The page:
Politicians fear fallout from U.S. viewers denied TV
Let me set the scene for you: It is Feburary 17, 2009. Over 20 million U.S. residents gather around their television sets which are hooked up to antennas which are designed to receive free analog television broadcasts.
They turn them on, ready to bask in the warm glow of Fear Factor or Survivor 29: Wamsutter, Wyoming. And they see nothing but static. Panic ensues. Rioting. Nationwide protests. The President is impeached and the U.S. descends into anarchy.
Yes, this is the future according to Senator Claire McCaskill (D – Missouri). Apparently the U.S. will stop broadcasting analog signals in 2009 and only those with digital or satellite receivers will be able to watch television. Senator McCaskill states that “There is no anger that comes close to the anger of an American that cannot get television,” and with that sentence sums up everything that is wrong with the United States.
Now, imagine a headline along these lines: “Politicians fear fallout from U.S. citizens: angered over Darfur; angered over war in Iraq; angered over removal of freedoms in the name of ‘war on terror’; angered over failure to take steps to address climate change.” But no, instead we have a Senator who is concerned that politicians will suffer a backlash from constituents who can’t watch Are You Smarter Than a 5th Grader or Dancing With the Stars.
Don’t get me wrong, I have no doubts at all that Americans will be upset. I would in fact be disappointed if U.S. citizens did not rally around this very important issue. I mean, what is an unjust war, world genocide, or catastrophic climate change in comparison to this disaster! Think of what this means: for some people, those poor souls without a digital receiver, they might be forced to converse with their family, take a walk, or read a (gasp!) newspaper. This, in turn, means that a whole segment of the population might become dimly aware that all is not rosy in the U.S., and might even question the political direction of the country.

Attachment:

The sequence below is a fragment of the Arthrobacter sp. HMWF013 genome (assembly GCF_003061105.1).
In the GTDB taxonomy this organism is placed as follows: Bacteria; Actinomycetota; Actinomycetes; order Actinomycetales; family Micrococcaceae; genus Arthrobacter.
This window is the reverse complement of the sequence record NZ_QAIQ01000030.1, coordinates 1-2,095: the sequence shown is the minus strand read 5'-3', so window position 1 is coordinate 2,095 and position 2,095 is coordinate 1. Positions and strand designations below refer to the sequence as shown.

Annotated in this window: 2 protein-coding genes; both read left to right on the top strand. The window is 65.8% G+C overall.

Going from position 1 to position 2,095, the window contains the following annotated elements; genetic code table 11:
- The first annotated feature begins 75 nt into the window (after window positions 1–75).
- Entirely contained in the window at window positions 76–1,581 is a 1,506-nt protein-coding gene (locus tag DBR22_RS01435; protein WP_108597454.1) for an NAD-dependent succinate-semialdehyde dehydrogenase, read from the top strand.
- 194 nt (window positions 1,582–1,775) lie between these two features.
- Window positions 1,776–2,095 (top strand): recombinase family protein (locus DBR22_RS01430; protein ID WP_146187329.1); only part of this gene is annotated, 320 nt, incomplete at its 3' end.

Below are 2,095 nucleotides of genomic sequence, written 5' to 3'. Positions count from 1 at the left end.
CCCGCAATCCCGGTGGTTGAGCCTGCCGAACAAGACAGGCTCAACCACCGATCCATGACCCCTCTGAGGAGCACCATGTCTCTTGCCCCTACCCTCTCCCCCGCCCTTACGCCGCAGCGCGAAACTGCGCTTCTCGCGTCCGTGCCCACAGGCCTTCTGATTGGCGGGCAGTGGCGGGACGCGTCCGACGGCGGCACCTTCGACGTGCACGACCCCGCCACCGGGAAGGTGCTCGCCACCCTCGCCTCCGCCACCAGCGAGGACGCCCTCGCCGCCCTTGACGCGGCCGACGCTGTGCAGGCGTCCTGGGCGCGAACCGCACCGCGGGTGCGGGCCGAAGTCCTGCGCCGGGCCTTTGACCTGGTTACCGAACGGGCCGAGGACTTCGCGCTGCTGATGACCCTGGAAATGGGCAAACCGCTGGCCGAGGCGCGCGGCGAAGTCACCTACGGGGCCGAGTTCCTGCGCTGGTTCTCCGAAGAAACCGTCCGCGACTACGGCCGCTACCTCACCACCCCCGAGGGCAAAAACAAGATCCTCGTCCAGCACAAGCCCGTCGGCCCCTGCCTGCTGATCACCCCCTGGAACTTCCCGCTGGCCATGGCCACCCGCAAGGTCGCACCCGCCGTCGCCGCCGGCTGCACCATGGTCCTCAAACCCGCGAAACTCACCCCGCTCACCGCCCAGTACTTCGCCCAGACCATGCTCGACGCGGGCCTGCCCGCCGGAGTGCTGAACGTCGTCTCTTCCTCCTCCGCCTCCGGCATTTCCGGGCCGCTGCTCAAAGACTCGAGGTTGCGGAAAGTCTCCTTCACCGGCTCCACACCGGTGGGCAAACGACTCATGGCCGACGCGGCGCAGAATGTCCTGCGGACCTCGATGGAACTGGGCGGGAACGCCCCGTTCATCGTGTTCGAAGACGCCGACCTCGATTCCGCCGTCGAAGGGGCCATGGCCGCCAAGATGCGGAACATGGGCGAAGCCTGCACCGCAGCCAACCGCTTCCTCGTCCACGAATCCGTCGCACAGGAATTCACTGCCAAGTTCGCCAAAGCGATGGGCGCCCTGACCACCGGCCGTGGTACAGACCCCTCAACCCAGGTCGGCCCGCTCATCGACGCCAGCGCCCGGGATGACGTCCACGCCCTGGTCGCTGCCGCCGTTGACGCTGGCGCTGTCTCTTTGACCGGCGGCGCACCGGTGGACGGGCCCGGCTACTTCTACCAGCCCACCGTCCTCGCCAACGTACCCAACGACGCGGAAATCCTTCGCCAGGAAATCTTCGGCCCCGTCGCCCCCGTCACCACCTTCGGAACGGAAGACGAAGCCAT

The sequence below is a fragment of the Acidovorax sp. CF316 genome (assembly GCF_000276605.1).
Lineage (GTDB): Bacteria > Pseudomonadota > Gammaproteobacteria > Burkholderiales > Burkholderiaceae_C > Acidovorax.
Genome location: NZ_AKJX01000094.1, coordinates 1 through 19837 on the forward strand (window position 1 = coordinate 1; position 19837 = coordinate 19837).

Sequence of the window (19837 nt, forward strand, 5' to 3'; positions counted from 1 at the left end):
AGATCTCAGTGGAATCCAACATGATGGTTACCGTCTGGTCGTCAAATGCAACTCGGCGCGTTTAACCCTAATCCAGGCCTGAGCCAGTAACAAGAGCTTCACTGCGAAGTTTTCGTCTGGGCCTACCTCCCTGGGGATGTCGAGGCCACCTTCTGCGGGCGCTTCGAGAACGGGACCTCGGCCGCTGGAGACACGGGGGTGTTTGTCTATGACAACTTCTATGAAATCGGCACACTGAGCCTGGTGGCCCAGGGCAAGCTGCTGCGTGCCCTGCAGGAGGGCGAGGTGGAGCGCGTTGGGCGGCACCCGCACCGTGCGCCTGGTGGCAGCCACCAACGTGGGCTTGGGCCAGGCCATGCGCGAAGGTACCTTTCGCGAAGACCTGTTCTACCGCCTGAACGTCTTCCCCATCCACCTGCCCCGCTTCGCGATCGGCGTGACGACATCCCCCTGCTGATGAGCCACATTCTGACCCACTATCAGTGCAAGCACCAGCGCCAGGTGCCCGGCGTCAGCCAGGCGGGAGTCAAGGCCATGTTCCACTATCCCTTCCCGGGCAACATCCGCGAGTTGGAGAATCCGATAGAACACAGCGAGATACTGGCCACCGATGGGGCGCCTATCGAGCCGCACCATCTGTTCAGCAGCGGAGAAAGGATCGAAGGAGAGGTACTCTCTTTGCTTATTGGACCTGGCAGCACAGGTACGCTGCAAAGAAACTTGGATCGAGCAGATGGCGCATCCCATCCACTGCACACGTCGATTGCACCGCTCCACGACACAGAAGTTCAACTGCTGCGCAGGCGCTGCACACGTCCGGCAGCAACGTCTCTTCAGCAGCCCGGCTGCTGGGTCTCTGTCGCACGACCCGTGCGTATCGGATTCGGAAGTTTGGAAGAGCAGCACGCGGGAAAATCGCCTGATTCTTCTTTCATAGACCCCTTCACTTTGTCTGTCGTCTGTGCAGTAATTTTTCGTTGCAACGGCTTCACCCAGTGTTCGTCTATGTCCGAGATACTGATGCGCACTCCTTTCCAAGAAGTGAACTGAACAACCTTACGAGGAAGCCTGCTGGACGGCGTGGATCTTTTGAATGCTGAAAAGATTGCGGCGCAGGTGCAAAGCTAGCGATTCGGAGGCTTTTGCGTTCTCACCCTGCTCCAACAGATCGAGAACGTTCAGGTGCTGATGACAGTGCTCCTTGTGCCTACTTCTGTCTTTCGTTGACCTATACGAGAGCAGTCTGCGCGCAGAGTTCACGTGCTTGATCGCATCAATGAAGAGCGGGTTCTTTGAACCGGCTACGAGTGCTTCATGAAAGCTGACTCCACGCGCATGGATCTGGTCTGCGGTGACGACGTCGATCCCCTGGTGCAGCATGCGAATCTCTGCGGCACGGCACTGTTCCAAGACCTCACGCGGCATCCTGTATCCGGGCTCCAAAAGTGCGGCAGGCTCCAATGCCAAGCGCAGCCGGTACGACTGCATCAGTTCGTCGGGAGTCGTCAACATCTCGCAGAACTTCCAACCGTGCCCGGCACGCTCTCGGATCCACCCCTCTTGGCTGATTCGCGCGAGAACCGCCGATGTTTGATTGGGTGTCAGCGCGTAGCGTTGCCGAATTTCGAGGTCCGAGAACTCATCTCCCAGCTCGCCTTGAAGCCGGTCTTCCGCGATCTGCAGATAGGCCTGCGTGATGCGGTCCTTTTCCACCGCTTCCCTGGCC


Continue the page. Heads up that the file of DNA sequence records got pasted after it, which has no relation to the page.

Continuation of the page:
But who am I kidding…the current U.S. government would never allow the possibility of this revival of consciousness to occur. Fear not, subsidies are on the way. Yes, the government has earmarked a $1.5-billion dollar subsidy (yeah, billion, you saw that right) to provide up to 2 $40 vouchers per household to help defray the cost of getting a new converter box.
Why sink that $1.5-billion into something worthless like education, methods to combat poverty, or something as silly as sustainable resource development when you could continue to placate the masses.
Now I must run, my shows almost on…what was I upset about again?
Check out the full article after the split.
Politicians fear fallout from U.S.
viewers denied TV
$1.5B gov’t plan to help viewers upgrade
to needed digital
In little over a year, more than 20 million U.S. homes that rely on antennas for free analog television broadcasting will suddenly go dark. And Senator Claire McCaskill is already getting nervous.
“There is no anger that comes close to the anger of an American that cannot get television,” said the Missouri Democrat.
The U.S. government is gearing up for Feb. 17, 2009, the day when TV stations will stop broadcasting analog signals, and only those with TV sets featuring digital tuners, as well as those with satellite or pay television services or those with special converter boxes, will be able to get television.
In Canada, that day is further in the future, with the Canadian Radio-television and Telecommunications Commission setting an end date for analog signals of Aug. 31, 2011.
U.S. plans include an ambitious $1.5-billion US subsidy program to help the nation’s couch potatoes make the switch with a minimum of effort.
Come January, each U.S. household can apply for two $40 coupons to help buy the necessary converter boxes, which cost about $60 to $70.
It’s a huge undertaking for the Commerce Department’s National Telecommunications and Information Administration, which is preparing to distribute 33.5 million coupons.
They’ll start mailing them on Feb. 17, 2008, a year before the transition.
Washington is eager to spread the message to the elderly and to poor people in rural states, who are most likely to be affected.
Some members of Congress have also taken to urging their constituents to buy a new TV as a holiday gift for the digitally out-of-touch special someone in their lives.
Federal officials say they’re ready to go with a massive effort that’ll include advertising at national events such as the Super Bowl, and regional messages aimed at specific media markets.
Members of Congress have been sounding the alarm during public hearings at the Capitol.
“I am really worried about this,” said McCaskill, adding that it’s members of Congress — not federal employees — who’ll get blamed if things go wrong.